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Evolution always wins: University of Idaho video game uses mutating aliens to teach science concepts

“Darwin’s Demons,” a video game created at the University of Idaho, uses mutating aliens to teach students about natural selection and evolution.

The game, which retails for $4.99, was released Monday by video game distributor Steam. The release was timed to follow International Darwin Day on Feb. 12, which honors Charles Darwin and his groundbreaking work on how organisms change over time through the natural selection of characteristics that allow them to compete, survive and reproduce.

In the arcade-style game, players defend their spaceships against hordes of ever-evolving aliens. The fittest aliens, who destroy the most spaceships, produce the most offspring.

“The nastiest, meanest aliens have the most babies. They shoot more projectiles, fire faster and move down the screen more aggressively, said Barrie Robison, a professor in UI’s Department of Biological Sciences.

Within a few generations, the aliens turn into formidable foes, with genetic adaptations designed to outwit the gamers’ individual style of play.

“Darwin’s Demons” is the work of Robison, computer science Professor Terence Soule and an interdisciplinary team of 20 UI students, who spent last summer working on the game.

The team pulled together students majoring in biology, computer science, art and design, business, English and theater to work on various aspects of developing and marketing “Darwin’s Demons.” A National Science Foundation grant for evolution studies helped pay for the project.

The idea for “Darwin’s Demons” began several years ago, when Robison and Soule were brainstorming ways to present concepts in evolutionary biology to students.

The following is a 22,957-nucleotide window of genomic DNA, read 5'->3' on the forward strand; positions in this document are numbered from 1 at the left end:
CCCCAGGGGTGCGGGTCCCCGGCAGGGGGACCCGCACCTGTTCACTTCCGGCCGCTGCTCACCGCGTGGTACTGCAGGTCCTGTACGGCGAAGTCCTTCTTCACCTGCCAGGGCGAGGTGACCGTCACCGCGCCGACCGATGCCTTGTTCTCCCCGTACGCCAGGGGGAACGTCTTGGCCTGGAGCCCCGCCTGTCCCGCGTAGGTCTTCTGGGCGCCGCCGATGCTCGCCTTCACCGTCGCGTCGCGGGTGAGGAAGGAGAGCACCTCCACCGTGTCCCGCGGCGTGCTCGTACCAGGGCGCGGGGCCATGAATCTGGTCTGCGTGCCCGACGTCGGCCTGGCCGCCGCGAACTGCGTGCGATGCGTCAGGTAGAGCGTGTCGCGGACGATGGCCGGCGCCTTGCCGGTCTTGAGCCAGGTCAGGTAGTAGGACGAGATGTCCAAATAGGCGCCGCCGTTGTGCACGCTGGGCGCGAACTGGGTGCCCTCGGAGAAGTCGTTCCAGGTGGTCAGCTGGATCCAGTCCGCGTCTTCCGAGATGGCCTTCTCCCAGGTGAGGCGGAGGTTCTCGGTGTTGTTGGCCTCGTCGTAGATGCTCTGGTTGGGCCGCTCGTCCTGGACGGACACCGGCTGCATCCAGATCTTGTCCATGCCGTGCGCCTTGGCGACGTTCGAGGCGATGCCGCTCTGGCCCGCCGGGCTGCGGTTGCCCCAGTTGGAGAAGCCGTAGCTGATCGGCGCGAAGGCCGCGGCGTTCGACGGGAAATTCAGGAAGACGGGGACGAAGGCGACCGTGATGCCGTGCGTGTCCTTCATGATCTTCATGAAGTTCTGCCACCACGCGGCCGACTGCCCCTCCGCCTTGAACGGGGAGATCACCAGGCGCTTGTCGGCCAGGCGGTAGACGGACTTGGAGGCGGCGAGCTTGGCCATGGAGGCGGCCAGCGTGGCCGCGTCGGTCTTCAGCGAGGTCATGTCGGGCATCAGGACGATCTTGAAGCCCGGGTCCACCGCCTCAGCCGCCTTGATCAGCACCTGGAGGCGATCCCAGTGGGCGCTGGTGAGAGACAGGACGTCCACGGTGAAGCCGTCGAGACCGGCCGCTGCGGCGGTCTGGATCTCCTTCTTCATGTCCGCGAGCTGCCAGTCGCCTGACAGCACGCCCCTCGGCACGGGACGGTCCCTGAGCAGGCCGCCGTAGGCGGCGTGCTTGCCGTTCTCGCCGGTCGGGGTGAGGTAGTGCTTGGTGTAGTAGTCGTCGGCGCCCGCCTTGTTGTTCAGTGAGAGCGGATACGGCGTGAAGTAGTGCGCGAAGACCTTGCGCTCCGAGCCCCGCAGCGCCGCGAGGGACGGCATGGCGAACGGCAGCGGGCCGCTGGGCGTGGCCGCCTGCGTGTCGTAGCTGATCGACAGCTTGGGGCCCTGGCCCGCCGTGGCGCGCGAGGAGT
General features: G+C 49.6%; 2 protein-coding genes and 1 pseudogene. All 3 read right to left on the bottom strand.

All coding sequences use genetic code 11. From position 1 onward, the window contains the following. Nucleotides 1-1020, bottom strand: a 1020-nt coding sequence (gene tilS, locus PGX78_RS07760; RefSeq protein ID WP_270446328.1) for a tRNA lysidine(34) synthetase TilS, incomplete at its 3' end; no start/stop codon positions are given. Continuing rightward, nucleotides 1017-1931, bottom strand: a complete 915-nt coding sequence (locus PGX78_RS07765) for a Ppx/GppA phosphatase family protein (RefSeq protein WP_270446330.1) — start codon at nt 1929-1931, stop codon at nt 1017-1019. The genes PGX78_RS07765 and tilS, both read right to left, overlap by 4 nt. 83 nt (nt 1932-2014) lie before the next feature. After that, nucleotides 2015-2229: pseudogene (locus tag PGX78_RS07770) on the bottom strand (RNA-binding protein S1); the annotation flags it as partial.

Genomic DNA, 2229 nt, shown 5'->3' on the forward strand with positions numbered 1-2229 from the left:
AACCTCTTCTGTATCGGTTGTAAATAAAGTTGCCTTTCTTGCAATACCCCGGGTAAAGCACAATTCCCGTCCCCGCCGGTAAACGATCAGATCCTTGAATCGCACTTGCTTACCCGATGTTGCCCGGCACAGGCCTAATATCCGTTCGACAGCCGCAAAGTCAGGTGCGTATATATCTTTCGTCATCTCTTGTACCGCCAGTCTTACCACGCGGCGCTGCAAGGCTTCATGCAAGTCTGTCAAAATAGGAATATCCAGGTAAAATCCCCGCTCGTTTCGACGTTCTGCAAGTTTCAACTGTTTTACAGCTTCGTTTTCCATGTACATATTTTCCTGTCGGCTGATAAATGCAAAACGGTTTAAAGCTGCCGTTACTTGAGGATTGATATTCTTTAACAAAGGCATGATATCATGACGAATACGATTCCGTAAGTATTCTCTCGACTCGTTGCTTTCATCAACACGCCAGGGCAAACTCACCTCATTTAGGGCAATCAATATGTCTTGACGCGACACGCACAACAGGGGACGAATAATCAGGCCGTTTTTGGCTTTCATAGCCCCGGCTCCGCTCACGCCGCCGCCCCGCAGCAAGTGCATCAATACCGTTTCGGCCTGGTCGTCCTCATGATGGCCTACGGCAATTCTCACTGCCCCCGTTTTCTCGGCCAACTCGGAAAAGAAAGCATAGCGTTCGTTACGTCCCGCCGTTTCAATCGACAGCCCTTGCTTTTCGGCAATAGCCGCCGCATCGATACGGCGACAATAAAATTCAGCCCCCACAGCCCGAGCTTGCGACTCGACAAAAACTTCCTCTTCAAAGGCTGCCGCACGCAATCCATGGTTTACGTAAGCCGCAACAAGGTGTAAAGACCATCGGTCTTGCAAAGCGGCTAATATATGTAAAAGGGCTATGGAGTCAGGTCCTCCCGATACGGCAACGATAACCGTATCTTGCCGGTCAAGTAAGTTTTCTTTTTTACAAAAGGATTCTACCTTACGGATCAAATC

“There is ample evidence that school kids play a lot of video games,” Robison said. “But we wanted to make a game first, instead of a lesson plan disguised in a game.”

“Darwin’s Demons” is rated for kids ages 10 and up. While younger kids can play it, they probably won’t understand the science concepts, some of which are sophisticated enough for college-age audiences.

The game is based on mathematical models of evolutionary biology. Evolution computation, a sub-field of artificial intelligence, allows the video game to adapt to solve increasingly difficult problems, Soule said.

“The game responds in an intelligent way to a player’s strategy,” he said.

So, even though players can beef up defenses and fortify their spaceships, the aliens eventually prevail.

“Evolution always wins,” Robison said. “It doesn’t matter what you do, the alien population adapts to your strategy.”

Like other arcade-style video games, “Darwin’s Demons” players try to beat other players’ highest score.

Robison has the highest score so far. But after about 20 generations of evolution, the aliens take down his fleet of spaceships.

“Darwin’s Demons” debuted on Steam, which is the “amazon.com of the video game world for hard-core players,” Robison said. By the end of the week, the site should include a demo of the game.

Business students are looking for ways to market the game to a wider audience of science teachers and parents. And Soule hopes to have “Darwin’s Demons” available on Xbox Live within a couple of months.

Proceeds from sales of the game will help fund similar projects in the future. If sales take off in a big way, there’s also the potential for students to earn royalties from their work.

“We want to develop a sustainable video design studio,” Robison said. “We’re hoping we can release an evolutionary game around Darwin’s birthday each year.”


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